Hard to believe that a year ago we didn’t even know this game existed. On this day in 2011 the only XCOM revival on the agenda was the FPS version, which I think looks fairly interesting but has become a whipping boy for this generation’s ill-advised attempts to reboot cult PC classics for the Call of Duty generation.
This was pure fan service, though. Seriously, if you’d asked hardcore XCOM fans – is there any other kind? – what they’d like from a modern take on the franchise, I can’t imagine the result being far from what Firaxis delivered.
Praise must be lavished for how it achieved this while making a game that’s still enjoyable and eminently accessible for newbies like me. I dabbled with the original UFO when I first got Boxer installed – that app deserves some kind of award for making DOSBox usable to humans – and found it absolutely impenetrable and, while I have no doubt that there’s a superb game in there, I suspect it’s something you had to be there in 1994 to really appreciate.
By designing it to modern standards, introducing mechanics gradually so that the player’s skills grow with experience, this Enemy Unknown is accessible without massively dumbing down the core strategy or toning down the unforgiving difficulty. It should go down as an example to both gamers and developers – to the former as proof that the buzzword ‘accessibility’ isn’t necessarily the kiss of death for challenging gameplay that it admittedly often is, and to the latter as a blueprint for how to do it.
It didn’t do COD numbers, but it looks as if 2K had realistic expectations and is happy with the commercial performance. That bodes well.
It’s going to be hard to come up with much to say about this given how recently I spent a few hundred words gushing about how well done The Walking Dead was, but I’ll do my best.
The best evidence of how effective the story here was the fact that I’m still thinking about it. Daring stuff compared to the cliched nonsense that passes for in-game plots most of the time. I’ve spent hours poring over flowcharts about what might have been, had I been nicer to this person or saved that one instead. It feels cheap to boil it down to the numbers like that, but it’s an outlet when the wait for the follow-up series. We are getting a second season, right?
In all seriousness, I would refer you to the recent post for my thoughts on the game, because they’re so recent that my opinion hasn’t changed. The Walking Dead represents Telltale finally fulfilling the promise that it had only threatened to before, despite the quality of the licences it had to work with.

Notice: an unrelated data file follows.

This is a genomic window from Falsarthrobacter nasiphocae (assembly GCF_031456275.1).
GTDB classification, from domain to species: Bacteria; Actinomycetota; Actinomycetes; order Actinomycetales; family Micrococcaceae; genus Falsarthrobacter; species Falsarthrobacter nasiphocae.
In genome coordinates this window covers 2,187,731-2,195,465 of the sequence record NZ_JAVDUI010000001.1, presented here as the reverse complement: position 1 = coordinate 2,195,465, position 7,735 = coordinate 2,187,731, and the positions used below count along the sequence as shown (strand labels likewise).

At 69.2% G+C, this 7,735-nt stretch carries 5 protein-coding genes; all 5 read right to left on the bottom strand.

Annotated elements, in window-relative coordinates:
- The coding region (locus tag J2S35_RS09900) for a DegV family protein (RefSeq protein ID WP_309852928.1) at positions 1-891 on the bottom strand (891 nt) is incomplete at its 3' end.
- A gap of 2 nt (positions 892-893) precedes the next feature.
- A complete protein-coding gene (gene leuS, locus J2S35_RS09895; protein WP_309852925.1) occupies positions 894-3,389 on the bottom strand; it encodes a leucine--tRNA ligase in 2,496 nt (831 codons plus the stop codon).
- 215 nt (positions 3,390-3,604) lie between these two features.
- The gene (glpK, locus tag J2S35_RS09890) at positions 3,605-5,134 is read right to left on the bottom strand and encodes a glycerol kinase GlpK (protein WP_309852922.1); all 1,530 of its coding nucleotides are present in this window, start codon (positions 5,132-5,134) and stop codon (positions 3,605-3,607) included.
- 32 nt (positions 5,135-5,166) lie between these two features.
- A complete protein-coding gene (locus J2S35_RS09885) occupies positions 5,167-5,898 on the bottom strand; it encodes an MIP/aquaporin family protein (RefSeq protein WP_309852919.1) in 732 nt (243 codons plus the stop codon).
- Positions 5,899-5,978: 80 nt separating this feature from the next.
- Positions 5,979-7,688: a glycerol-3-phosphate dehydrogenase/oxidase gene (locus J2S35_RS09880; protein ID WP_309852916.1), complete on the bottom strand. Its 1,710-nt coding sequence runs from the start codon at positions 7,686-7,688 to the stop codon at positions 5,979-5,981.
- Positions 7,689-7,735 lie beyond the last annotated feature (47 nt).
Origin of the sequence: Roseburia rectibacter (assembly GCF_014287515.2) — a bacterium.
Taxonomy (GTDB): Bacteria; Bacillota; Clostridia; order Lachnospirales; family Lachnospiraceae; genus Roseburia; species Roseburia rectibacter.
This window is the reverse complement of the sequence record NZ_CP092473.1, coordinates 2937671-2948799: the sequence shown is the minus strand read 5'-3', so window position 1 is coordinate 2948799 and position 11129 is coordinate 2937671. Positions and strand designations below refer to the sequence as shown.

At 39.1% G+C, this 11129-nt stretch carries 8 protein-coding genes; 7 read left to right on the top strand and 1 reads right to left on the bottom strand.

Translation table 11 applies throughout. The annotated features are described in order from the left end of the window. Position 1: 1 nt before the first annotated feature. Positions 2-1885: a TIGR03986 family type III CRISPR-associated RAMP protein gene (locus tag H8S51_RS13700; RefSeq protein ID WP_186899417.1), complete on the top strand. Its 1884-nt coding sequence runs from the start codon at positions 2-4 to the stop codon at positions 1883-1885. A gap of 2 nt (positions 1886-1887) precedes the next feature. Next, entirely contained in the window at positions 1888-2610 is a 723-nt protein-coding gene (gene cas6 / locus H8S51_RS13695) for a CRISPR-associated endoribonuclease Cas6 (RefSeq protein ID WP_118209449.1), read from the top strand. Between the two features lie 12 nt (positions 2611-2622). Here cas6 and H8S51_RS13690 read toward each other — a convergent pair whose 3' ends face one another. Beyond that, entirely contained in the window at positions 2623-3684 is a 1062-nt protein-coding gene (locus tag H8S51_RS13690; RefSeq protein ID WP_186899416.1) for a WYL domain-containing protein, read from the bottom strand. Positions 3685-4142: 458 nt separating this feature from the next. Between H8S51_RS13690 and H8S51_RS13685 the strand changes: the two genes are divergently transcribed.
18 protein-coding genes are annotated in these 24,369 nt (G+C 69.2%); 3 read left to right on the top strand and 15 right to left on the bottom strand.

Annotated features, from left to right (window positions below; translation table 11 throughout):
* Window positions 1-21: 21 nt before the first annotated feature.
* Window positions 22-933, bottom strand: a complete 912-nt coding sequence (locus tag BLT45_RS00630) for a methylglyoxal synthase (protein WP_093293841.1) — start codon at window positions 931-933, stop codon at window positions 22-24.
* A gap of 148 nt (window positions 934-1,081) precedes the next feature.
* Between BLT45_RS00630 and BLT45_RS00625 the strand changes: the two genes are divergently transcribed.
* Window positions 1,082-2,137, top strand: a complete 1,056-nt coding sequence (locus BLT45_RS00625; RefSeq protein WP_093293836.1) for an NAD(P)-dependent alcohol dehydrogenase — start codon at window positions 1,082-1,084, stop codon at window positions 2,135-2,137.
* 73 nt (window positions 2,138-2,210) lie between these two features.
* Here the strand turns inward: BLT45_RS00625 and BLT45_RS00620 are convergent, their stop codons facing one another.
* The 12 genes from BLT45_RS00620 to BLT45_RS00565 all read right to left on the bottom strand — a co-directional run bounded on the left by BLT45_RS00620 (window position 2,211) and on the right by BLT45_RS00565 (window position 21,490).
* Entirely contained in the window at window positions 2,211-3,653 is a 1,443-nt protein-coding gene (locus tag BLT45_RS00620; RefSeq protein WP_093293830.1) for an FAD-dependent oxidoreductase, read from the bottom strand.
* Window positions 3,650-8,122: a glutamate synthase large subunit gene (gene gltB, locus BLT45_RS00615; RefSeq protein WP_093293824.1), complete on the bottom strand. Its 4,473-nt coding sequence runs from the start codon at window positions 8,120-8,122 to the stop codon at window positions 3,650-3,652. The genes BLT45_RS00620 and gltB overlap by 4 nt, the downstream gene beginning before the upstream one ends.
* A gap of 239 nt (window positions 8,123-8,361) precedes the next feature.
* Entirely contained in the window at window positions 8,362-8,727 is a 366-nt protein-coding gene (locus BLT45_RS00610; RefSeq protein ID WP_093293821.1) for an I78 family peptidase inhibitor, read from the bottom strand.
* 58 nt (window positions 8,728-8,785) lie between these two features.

I wouldn’t go as far as some in praising it as it has some annoying niggles and occasionally not that much game, but it’s going to live on forever more as evidence that a game’s story can make you cry.
Chalk this up as the year’s biggest surprise, for sure. A troubled development and ambitious designs on a genre that few developers are talented enough to pull off rarely equals anything worth shouting about, and I don’t think any tears were shed when it was dropped by Activision and looked to be destined for a life spent filling retrospective articles about what might have been.
Frankly it would have been a surprise if Sleeping Dogs had come out at all, so the fact that it appeared and was as good as it turned out was shocking. It also subverted the received wisdom that urban crime games have to be set in the US to be a success, topping charts around the world.
It deserved it too. It was polished, the city made a nice change from New York or LA again, and both the hand-to-hand combat and gunplay took a dump on GTA’s routinely flaky equivalents. Really, if GTA comes out and is content to recycle the mediocre-at-best shooting of previous instalments – and there’s no excuse considering that its immediate predecessor in the Rockstar oeuvre is Max Payne 3 – it’ll deserve every negative comparison to Sleeping Dogs it gets.
United Front’s invention and love of genre film is continuing with the DLC – Asian horror and classic kung fu respectively – and hopefully this series will continue where its original home, Activision’s True Crime, looks to be left to die. There’s a joke in there about exploitation cinema somewhere.